Council is also addressing Borcks creek which much of the Richmond storm water systems were designed to connect into. In fact, Richmond South was at one point in time, prevented from further residential development until Borck’s creek connection work was complete. How this condition was ever removed from the District Plan is beyond me, especially when the revised plan sought to intensify development in the Richmond South area.
For more detail around what is (or is not planned) see the document entitled “Stormwater Activity Management Plan” located at http://www.tasman.govt.nz/policy/public-consultation/2015-2025-long-term-plan/supporting-information/#amps.
Water (supply and quality)
The council has already undertaken to improve water quality in Richmond. In my opinion, infrastructural investment which was well overdue, and should have been done sometime ago before spending money on community development initiatives (like recreation centres). Its about priorities! Fortunately this has now been done, with the new water treatment station coming online this year.
At present council is trying to supply water more water to the Richmond South development area (south of Hart’s Road). To do this council is shifting water around during low consumption periods (mainly over night). Should council be investing in better water supply infrastructure, rather than putting together infrastructure in an ad hoc fashion?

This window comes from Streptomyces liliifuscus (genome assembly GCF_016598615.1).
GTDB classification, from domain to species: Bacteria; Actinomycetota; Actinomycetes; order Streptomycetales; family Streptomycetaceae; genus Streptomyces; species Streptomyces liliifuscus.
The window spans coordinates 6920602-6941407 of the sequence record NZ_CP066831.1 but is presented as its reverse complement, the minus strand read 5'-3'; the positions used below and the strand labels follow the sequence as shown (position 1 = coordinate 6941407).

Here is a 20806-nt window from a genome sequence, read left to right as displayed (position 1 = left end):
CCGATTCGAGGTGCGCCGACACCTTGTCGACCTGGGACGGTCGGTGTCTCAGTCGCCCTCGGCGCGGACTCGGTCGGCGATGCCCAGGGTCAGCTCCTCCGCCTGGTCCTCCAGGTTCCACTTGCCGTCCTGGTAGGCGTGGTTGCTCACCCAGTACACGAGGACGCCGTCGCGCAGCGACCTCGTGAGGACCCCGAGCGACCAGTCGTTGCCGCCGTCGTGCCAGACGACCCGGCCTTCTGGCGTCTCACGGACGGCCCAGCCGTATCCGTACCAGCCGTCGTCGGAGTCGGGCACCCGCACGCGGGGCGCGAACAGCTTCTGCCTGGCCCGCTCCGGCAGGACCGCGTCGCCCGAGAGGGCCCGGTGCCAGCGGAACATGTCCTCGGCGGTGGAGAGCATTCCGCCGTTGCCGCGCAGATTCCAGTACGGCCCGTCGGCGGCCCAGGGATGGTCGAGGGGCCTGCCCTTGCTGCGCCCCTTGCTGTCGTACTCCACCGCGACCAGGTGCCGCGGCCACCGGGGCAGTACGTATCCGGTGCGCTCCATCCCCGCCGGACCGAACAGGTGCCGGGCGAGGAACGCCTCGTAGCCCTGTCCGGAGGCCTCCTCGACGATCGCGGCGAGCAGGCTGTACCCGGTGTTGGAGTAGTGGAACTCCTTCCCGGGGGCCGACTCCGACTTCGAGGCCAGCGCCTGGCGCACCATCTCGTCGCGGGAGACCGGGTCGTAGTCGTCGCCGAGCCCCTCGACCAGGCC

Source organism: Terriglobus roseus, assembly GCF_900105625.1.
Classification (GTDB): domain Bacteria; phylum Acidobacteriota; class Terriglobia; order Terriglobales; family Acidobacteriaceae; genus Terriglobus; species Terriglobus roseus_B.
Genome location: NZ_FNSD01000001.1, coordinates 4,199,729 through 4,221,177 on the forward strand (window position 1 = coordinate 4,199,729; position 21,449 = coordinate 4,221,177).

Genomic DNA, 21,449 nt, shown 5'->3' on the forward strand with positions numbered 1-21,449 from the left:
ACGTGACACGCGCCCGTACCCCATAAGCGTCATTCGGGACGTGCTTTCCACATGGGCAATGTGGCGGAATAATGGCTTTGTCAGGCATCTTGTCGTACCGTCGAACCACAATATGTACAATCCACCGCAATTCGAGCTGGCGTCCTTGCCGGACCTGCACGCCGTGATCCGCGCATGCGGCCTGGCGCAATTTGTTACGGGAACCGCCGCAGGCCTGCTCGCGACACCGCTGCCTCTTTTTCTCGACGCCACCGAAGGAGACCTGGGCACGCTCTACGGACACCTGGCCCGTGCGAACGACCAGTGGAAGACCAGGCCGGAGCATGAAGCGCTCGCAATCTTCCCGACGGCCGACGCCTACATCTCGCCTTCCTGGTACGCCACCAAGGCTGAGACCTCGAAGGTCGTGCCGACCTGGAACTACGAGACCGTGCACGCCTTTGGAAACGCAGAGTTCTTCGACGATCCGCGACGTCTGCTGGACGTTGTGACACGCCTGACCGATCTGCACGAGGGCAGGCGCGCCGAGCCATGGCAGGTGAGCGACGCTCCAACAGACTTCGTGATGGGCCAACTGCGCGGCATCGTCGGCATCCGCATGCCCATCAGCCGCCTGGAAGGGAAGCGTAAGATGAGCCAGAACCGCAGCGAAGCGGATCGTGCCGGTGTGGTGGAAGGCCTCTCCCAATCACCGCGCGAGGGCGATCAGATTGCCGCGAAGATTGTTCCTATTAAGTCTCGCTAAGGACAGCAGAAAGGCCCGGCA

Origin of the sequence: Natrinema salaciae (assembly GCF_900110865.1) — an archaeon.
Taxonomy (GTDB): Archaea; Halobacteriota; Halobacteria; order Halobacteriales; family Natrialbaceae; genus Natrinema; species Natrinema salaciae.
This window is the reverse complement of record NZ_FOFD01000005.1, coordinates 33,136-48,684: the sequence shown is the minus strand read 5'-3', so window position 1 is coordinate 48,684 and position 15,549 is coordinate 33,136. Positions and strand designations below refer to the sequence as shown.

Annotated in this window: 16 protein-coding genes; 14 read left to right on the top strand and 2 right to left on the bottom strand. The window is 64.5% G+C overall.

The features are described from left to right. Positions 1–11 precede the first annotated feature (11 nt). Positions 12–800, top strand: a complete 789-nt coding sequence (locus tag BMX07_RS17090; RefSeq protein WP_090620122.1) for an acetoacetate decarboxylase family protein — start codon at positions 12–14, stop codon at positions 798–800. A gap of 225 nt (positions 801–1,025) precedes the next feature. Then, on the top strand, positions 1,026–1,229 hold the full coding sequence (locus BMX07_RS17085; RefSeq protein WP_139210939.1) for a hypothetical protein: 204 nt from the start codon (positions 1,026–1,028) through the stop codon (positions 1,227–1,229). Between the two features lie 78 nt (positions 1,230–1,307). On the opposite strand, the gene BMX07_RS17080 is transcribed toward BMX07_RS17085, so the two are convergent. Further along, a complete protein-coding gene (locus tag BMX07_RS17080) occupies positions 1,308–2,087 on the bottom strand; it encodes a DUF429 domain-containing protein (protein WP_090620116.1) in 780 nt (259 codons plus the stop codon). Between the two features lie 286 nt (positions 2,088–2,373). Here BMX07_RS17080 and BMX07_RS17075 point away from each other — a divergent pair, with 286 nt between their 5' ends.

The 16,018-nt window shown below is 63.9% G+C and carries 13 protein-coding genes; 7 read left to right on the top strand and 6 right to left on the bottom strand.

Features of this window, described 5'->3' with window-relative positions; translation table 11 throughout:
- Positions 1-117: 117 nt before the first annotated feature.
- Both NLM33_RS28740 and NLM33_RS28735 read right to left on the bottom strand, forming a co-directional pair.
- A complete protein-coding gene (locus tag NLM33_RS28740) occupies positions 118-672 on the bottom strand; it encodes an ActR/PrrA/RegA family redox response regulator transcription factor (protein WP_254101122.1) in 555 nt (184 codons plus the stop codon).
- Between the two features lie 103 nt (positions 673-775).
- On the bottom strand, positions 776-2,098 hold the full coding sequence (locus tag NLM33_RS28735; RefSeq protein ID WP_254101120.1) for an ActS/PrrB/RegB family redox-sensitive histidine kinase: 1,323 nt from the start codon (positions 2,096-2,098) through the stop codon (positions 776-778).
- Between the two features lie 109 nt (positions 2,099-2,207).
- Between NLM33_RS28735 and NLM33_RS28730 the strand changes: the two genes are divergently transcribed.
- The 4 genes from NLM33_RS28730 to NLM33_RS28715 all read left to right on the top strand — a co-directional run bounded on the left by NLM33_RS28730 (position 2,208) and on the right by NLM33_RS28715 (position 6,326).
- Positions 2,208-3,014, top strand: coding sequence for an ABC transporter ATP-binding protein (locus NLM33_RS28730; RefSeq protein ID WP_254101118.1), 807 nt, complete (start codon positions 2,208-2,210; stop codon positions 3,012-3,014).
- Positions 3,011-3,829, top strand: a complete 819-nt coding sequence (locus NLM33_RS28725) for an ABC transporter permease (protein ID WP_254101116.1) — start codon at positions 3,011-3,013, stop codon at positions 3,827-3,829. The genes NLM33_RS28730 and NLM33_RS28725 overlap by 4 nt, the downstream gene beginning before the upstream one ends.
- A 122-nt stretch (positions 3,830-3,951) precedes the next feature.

Water charges and expenditure
Water charges are increasing to service expenditure.
Operating expenditure increases from $11.2 to $16.1 million over the 10 year period. This is due to inflation, increased loan servicing costs and network growth.
To address increasing expenditure, the daily charge is proposed to rise from $0.82 to $1.25 over the 10 year period. The volume per cube is proposed to rise from $2.09 to $3.15 over the 10 year period.
This roughly translates into the following revenue forecast.
Capital expenditure fluctuates over the 10 year period. The notable peak in year 2017-18, in addition to the dam, is due to the Wakefield Treatment Plant ($4,000,000) project.
For more detail around what is (or is not planned) see the document entitled “Water Supply Activity Management Plan” located at http://www.tasman.govt.nz/policy/public-consultation/2015-2025-long-term-plan/supporting-information/#amps.
The roading budget has been reduced. This has been achieved by sweating the assets more than in the past. Effectively, roading assets were being replaced (maintained) at very high levels, often being replaced in anticipation of deterioration based on industry best practice, rather than evaluating if the road actually needed to be replaced.
In my opinion, the council has a very high level of service in roading compared to the past. You only have to look around to see a high level of capital investment. For example: a pedestrian island on Hill Street with Steel protection barriers, that only has room for one person; traffic lights on Salisbury road when a cheaper round-about would have done the trick; roads being unnecessarily widened in anticipation of increasing use, rather than responding to increasing use; sealing roads that perhaps should not have been sealed, and then having to maintain them.